- Because the Light Will Not Forgive Me: Essays from a Poet by Shaun T. Griffin
In “Walking into the Desert,” the third essay in Shaun T. Griffin’s Because the Light Will Not Forgive Me, the author offers water and a ride to a stranger on a wintry night in the Great Basin desert of northern Nevada. The stranger is volatile, perhaps unpredictable, but also highly literate, if too fidgety for a coherent discussion of Shakespeare. The encounter ends with the rider demanding to be dropped off “almost where he wants to be— in the black unknown” (28).
This chance meeting reveals three major subjects of Griffin’s essays. The collection’s first section focuses on his Nevada home; like many writers transplanted from other places— Gretel Ehrlich comes to mind— the California-born Griffin is preoccupied with the oddity of a writing life in the interior West. Despite his apparent bemusement, it is clear that Griffin considers Nevada home, and his induction into the Nevada Writers Hall of Fame is evidence that his adopted state has accepted him as one of its own. The essays illustrate Griffin’s integration into both a challenging natural environment and an extensive network of literary connections throughout the West.
Griffin’s unquestionable devotion to the art of poetry dominates part 2 of the collection. He seems to have struck up friendships with an anthology’s worth of late twentieth-century poets, including Richard Shelton, Carolyn Kizer, and Vassar Miller, among others. The second section begins with a pair of essays on Hayden Carruth, an especially important mentor to Griffin, who edited a posthumously published anthology devoted to the life and work of that influential but troubled poet. The essays establish Griffin’s role in bringing guest poets to Nevada, but Griffin’s advocacy extends beyond the usual coffee houses and university creative writing programs; he details his many years of poetry workshops at the Northern Nevada Correctional Facility, an effort that eventually led to the publication of Razor Wire, a journal edited by inmates and featuring their work alongside that of poets living beyond the walls. [End Page 109]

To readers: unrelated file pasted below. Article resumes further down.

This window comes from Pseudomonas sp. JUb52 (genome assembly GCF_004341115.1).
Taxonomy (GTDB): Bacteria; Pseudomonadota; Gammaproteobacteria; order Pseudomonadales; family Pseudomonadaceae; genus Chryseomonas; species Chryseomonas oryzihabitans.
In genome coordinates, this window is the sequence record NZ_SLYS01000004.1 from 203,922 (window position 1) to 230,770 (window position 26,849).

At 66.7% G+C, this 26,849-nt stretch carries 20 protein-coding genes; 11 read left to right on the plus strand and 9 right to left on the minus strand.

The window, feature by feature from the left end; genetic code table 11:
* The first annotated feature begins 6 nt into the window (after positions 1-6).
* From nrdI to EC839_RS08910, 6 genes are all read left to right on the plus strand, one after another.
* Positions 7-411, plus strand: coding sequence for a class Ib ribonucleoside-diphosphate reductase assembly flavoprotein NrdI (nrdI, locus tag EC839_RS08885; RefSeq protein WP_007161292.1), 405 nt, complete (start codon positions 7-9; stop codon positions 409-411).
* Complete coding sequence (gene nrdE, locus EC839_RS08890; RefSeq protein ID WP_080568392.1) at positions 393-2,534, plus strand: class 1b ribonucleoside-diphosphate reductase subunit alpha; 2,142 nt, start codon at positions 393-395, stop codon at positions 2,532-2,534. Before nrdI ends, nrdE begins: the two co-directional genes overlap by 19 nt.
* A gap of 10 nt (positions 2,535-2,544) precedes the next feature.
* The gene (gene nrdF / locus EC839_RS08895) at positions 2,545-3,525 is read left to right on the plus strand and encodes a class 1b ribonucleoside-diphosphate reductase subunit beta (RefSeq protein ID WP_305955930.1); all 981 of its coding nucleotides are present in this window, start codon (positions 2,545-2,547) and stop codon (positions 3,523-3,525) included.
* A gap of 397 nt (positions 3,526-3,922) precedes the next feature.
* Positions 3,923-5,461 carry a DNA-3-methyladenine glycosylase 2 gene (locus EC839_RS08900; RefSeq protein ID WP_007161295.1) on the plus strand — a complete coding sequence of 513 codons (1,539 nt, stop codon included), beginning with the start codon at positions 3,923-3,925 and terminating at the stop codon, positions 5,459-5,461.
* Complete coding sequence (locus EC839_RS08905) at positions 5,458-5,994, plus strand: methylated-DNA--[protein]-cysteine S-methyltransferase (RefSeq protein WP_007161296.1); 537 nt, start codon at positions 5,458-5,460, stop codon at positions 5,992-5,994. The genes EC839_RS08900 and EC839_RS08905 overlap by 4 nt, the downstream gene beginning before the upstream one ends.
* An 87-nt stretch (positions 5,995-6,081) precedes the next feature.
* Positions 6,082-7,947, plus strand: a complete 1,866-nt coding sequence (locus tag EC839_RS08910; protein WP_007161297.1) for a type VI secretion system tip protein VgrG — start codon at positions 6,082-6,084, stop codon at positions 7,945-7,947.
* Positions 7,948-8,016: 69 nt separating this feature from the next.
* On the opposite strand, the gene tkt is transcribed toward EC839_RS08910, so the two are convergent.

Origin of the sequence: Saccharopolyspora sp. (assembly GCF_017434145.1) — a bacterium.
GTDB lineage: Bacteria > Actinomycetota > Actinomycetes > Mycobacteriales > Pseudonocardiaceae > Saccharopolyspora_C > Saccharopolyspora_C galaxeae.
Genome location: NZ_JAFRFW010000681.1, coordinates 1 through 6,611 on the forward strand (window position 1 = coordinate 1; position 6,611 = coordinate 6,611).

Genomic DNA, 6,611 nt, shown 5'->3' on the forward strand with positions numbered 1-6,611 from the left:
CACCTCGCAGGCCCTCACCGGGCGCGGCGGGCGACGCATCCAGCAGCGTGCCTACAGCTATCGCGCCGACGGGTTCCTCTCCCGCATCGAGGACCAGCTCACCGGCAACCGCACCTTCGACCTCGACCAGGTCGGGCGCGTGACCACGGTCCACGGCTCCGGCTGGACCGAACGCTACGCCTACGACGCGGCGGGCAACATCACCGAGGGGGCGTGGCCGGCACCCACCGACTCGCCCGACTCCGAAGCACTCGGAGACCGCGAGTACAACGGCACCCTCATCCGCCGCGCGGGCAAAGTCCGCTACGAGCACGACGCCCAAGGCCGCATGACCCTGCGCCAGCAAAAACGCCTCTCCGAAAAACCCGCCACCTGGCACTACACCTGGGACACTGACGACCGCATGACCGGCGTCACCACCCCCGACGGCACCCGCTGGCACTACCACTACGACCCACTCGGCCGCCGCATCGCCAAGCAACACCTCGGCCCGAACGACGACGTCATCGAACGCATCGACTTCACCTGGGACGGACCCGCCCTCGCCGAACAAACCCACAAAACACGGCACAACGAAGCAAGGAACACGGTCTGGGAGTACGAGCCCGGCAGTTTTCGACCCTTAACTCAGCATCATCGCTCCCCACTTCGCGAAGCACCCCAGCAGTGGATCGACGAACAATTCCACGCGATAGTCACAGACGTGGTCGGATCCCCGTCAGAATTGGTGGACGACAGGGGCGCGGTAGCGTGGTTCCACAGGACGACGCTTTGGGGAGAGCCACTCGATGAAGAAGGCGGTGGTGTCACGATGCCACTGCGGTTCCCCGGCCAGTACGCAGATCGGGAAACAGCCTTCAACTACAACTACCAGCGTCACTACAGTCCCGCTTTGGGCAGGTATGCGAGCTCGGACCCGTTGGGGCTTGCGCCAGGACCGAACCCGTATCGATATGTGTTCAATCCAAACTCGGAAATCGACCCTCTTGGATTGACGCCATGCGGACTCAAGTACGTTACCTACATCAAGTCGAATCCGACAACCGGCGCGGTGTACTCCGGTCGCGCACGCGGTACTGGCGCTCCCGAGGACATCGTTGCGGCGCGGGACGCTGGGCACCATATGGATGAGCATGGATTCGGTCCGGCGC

The book’s last section finds Griffin traveling to destinations ranging from Ireland to the impoverished townships of South Africa. These essays provide further examples of the longstanding dedication both to poetry and to humanitarian causes evident throughout the collection. For example, an essay recounts a trip during which Griffin’s community building takes a literal turn, the poet and his family assisting in the construction of a school library in Mexico.
Because the Light Will Not Forgive Me could have benefited from more careful editing. Some of the essays continue long after their primary purpose has been fulfilled. Surprisingly for a book by a self-described poet, there are clunky and grammatically unsure sentences (“He seemed happy— the blessed curse of the Westerner— because he did not try to trap it like a fly” ). In some of the travel pieces Griffin comes dangerously close to unintentionally implying that, because he is a poet, he feels the pain of a depressed or repressed society more than its members do.
Taken as a whole, Griffin’s “Essays from a Poet” illustrate a life devoted to poetry, community, and bringing the two together. Griffin emerges from these pages as an unpretentious ambassador for the art of poetry, generous in service to other poets, to the inmates who attend his workshops, and to his northern Nevada neighbors. And even to lone wanderers in the desert night.